Not too many years ago, the chances of surviving a sudden cardiac event outside of a hospital setting were slim. Realizing the need for a life-saving treatment that could be used almost anywhere, and by almost anyone, the Royal Victoria Hospital-Belfast, under the direction of Dr. Frank Pantridge and Dr. Geddes, launched the world’s first mobile coronary care unit, which included the world’s first portable defibrillator. The research team, which formed the company, HeartSine in 1988, now owned by Stryker, continued to refine the device to make it more lightweight and portable. The Ulster University academics have since gone from a team of five employees to being acquired by one of the world’s largest medtech companies by a process of constantly refining and improving their devices.
“Much of our early work was focused on the development of suitable technology to allow this miniaturization to be realized,” Finlay explained. “These developments, including the integration and in-house research of new flat-panel displays, compact capacitors, flexible defibrillator pads, high-density batteries, and embedded software, primarily led to a device that was suitable for transportation in an ambulance to a patient suspected of having a cardiac arrest.”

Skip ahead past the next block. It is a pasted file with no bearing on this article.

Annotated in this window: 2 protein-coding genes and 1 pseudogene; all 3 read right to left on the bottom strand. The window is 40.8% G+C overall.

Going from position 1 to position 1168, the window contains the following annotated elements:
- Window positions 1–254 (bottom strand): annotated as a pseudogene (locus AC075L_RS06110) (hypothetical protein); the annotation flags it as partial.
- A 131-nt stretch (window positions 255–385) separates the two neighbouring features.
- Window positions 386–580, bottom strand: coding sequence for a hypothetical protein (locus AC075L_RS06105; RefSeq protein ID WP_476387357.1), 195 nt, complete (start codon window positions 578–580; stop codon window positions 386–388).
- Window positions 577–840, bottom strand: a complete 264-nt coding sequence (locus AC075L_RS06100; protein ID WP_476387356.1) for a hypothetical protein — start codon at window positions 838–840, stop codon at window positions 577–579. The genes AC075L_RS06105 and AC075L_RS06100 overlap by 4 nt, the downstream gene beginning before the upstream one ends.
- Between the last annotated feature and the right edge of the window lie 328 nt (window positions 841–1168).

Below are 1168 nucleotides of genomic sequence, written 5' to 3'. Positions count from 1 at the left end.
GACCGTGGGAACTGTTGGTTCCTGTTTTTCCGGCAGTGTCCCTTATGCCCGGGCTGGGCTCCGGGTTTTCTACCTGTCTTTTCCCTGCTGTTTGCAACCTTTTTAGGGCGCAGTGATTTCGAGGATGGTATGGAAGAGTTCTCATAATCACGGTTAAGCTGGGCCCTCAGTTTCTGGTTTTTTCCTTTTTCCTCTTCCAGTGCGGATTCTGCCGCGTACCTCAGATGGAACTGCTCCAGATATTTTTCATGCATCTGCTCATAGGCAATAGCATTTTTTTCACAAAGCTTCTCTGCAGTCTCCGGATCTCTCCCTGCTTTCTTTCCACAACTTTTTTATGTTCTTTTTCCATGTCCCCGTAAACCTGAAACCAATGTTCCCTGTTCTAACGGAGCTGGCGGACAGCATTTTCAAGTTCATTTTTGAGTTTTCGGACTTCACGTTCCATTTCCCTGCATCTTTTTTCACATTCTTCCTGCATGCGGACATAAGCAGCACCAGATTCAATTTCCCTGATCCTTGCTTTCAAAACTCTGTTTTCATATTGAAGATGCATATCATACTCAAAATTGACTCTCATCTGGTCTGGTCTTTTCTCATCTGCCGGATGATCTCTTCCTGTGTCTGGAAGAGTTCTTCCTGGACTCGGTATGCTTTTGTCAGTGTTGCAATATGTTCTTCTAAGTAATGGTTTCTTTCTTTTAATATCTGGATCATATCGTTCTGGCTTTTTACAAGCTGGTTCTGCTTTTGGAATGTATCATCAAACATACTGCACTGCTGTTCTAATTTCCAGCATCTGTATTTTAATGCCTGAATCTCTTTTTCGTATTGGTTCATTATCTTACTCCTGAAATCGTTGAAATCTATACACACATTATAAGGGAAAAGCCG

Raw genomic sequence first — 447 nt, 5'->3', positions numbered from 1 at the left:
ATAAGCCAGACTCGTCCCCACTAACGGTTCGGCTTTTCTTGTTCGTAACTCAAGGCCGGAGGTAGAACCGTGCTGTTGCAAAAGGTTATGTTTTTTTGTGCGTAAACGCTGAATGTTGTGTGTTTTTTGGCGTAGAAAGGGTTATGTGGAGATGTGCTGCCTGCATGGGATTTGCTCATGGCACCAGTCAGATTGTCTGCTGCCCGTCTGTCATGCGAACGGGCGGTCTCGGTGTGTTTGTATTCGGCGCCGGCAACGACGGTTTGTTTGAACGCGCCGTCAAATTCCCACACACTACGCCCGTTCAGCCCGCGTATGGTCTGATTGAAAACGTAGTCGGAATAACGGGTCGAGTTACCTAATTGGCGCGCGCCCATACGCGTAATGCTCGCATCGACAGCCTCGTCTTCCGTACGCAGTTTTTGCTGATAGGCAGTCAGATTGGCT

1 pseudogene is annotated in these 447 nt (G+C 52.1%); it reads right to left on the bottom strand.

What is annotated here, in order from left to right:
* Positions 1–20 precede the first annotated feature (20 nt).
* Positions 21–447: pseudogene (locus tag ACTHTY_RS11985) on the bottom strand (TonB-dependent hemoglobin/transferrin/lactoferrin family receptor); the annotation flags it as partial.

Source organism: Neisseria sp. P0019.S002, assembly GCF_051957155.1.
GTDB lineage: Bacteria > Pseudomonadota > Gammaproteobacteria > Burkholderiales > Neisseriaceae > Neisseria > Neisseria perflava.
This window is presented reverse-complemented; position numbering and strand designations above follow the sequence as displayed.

This work provided the platform for which the modern wall-mounted automated external defibrillator (AED) is based on, Finlay said. HeartSine’s flagship product, the HeartSine Samaritan public access defibrillator (PAD; pictured above), has been deployed in thousands of facilities in more than 70 companies and in more than 30 languages.
The evolution of the device was based on many years of experience, explained Professor James McLaughlin, Head of School of Engineering, Ulster University. “As with all of Ulster University’s work in medical devices and related technology development, we have learned that many iterations of the technology are required to facilitate a final viable solution,” he explained.